An unmanned Russian spaceship on a vital supply mission approached the international space station, preparing to dock Saturday with its cargo of food for the two-member U.S.-Russian crew, who have been forced to ration their dwindling supplies.
The Progress M-51 lifted off Friday from the remote Baikonur cosmodrome in the steppes of Kazakhstan and was set to moor at the station at 2:31 a.m. Moscow time Sunday (6:31 p.m. EST).
The spaceship carries about 2.5 tons of food, water, fuel and research equipment for Russian cosmonaut Salizhan Sharipov and U.S. astronaut Leroy Chiao, who are in their second month on the station.
Russian and American space officials were alarmed earlier this month to learn that the two had gone through so much food on the station.
NASA officials have said there was enough food to last seven to 14 days beyond Dec. 25, but warned that the crew will be forced to return to Earth if Progress doesn't successfully dock at the station.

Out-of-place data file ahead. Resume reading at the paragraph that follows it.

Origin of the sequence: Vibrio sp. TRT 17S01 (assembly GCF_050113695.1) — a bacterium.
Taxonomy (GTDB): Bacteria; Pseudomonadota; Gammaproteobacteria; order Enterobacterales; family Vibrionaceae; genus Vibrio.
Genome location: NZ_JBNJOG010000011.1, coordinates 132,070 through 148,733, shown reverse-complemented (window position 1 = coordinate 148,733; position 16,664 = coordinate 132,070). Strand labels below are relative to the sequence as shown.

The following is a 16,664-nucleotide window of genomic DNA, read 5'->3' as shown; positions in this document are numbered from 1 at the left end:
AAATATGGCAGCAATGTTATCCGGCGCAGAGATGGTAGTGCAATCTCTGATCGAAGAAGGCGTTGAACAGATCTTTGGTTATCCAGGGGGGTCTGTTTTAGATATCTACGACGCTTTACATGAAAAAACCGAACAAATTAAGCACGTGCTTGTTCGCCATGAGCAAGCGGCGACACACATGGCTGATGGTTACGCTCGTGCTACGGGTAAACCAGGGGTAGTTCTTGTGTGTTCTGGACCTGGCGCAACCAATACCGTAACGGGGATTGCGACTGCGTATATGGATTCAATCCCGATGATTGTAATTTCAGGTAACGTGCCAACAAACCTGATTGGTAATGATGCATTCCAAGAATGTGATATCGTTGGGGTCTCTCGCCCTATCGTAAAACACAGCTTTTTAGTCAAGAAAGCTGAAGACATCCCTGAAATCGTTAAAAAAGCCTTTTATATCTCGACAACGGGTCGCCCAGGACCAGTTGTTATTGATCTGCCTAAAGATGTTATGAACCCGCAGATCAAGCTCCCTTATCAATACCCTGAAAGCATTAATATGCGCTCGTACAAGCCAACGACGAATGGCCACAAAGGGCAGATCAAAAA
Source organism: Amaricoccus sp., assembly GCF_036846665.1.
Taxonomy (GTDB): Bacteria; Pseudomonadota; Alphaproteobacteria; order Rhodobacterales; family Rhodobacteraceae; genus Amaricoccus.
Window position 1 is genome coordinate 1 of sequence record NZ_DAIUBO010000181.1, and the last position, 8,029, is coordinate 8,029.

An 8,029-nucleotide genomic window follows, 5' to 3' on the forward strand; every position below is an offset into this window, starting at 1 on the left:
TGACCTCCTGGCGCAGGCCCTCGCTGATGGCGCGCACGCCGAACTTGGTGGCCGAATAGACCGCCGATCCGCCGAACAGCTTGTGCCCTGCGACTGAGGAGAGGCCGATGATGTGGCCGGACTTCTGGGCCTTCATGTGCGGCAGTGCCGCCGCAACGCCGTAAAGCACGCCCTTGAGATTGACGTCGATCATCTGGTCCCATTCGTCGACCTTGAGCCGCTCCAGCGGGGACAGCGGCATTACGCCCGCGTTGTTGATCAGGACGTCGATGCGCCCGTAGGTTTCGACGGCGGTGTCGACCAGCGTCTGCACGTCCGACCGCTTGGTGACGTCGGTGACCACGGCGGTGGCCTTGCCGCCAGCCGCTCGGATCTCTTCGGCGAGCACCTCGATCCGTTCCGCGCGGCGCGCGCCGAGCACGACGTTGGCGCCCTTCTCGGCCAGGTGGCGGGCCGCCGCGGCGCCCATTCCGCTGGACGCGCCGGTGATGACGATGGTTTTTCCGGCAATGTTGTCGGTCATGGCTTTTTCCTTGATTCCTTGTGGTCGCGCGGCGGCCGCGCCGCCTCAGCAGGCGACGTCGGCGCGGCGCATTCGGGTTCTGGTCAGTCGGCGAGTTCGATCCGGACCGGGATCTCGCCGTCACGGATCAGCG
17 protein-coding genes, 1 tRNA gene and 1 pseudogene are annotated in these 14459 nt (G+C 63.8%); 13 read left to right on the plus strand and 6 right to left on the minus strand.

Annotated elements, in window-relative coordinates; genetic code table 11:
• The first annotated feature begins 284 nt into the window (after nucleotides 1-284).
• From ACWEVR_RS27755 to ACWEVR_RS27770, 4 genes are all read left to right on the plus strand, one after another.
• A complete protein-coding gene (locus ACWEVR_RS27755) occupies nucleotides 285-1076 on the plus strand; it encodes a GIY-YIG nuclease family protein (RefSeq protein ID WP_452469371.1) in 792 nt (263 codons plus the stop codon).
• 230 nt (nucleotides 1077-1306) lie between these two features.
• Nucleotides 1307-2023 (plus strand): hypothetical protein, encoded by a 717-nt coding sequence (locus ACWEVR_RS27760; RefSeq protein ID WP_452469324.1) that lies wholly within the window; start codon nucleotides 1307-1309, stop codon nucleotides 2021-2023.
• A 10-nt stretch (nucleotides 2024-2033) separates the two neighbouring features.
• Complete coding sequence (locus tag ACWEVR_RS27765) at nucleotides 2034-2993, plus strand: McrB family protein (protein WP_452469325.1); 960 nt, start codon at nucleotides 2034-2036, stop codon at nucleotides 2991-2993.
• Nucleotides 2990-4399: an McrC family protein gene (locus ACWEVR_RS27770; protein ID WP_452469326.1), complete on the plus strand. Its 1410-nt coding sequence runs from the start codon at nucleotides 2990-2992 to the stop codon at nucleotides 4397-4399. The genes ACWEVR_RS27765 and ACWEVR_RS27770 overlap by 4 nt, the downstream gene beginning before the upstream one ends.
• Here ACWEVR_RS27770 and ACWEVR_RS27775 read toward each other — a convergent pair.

The crew has already been ordered to cut back on meals because food is running short, and the ITAR-Tass news agency said that there was no turkey for Christmas dinner.
Officials at Russian Mission Control in Korolyov, just outside Moscow, sought to play down concerns, saying the crew has enough food for another month.
Russian Soyuz crew capsules and Progress cargo ships have been the only link to the space station since the U.S. shuttle fleet was grounded after the shuttle Columbia burned up on re-entry in February 2003, killing all seven astronauts aboard.
The Progress is also carrying Christmas presents for the crew from their families and friends, as well as scientific equipment, including a German-made robotic device.
NASA has said it plans to resume its shuttle program in May.
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